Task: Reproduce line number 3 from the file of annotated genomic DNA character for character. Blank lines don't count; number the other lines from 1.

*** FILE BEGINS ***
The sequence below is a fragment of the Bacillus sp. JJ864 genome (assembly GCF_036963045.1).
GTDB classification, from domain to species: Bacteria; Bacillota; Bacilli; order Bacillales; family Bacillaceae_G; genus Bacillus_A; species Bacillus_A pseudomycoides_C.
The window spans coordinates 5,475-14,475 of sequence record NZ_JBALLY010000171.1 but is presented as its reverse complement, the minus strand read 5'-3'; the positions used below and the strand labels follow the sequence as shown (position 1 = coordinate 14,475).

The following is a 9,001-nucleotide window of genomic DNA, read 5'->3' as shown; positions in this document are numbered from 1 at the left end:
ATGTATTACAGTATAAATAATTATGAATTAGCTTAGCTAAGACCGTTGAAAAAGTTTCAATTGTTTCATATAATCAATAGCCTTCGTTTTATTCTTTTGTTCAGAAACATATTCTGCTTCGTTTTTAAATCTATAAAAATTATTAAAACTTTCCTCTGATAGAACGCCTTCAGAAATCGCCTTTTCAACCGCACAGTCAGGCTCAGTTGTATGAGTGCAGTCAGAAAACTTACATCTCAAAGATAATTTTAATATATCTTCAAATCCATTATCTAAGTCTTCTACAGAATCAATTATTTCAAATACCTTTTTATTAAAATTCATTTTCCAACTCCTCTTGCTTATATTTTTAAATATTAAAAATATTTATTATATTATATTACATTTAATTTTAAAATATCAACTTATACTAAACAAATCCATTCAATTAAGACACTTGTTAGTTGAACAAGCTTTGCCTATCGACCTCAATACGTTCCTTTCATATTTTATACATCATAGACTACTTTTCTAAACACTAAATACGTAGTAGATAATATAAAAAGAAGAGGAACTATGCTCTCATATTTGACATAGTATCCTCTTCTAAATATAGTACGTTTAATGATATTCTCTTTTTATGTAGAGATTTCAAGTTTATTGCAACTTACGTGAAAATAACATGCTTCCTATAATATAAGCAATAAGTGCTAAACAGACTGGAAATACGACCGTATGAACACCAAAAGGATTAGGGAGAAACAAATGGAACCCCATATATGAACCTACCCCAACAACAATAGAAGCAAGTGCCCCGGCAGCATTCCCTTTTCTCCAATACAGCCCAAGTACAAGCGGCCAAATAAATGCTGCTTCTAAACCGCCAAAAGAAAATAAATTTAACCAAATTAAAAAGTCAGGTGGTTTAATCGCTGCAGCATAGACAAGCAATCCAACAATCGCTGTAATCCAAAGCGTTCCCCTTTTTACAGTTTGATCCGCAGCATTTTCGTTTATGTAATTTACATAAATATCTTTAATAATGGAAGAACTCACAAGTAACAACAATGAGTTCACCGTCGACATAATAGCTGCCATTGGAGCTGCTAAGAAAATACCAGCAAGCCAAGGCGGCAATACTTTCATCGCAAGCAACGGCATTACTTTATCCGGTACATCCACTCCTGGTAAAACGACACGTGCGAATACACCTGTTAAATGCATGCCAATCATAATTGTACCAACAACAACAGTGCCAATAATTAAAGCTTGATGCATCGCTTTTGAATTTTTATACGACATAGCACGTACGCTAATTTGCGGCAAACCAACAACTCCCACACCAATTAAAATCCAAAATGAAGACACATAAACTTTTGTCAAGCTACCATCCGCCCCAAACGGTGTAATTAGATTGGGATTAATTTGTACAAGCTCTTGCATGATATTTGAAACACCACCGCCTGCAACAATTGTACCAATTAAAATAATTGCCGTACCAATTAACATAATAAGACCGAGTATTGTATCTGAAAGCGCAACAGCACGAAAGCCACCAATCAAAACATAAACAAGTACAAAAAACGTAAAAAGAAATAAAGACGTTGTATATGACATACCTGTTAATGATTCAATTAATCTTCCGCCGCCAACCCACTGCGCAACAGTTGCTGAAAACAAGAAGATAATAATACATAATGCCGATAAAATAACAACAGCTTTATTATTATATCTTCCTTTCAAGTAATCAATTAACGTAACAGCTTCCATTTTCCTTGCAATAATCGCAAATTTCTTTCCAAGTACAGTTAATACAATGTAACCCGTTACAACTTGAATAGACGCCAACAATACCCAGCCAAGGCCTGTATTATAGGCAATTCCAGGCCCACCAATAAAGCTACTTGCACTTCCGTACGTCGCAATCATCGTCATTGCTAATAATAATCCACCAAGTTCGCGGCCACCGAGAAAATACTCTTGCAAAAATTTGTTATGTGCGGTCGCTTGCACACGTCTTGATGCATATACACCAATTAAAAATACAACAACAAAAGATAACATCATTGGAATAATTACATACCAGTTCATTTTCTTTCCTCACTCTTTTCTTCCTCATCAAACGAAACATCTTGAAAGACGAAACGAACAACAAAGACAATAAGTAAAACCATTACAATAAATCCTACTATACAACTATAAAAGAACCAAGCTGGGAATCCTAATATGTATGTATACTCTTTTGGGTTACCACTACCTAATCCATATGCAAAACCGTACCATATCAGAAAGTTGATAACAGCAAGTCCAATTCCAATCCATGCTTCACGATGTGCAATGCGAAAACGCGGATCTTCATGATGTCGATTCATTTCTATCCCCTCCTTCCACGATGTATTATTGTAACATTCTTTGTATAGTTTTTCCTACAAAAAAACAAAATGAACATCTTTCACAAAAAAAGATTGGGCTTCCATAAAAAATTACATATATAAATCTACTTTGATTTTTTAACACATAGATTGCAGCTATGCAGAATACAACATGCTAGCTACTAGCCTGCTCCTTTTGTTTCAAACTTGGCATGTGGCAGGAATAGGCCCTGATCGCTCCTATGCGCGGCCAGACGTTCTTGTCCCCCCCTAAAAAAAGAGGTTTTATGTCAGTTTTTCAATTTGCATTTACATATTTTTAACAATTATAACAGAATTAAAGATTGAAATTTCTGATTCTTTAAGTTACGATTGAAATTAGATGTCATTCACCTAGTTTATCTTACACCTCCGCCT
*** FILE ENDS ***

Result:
The window spans coordinates 5,475-14,475 of sequence record NZ_JBALLY010000171.1 but is presented as its reverse complement, the minus strand read 5'-3'; the positions used below and the strand labels follow the sequence as shown (position 1 = coordinate 14,475).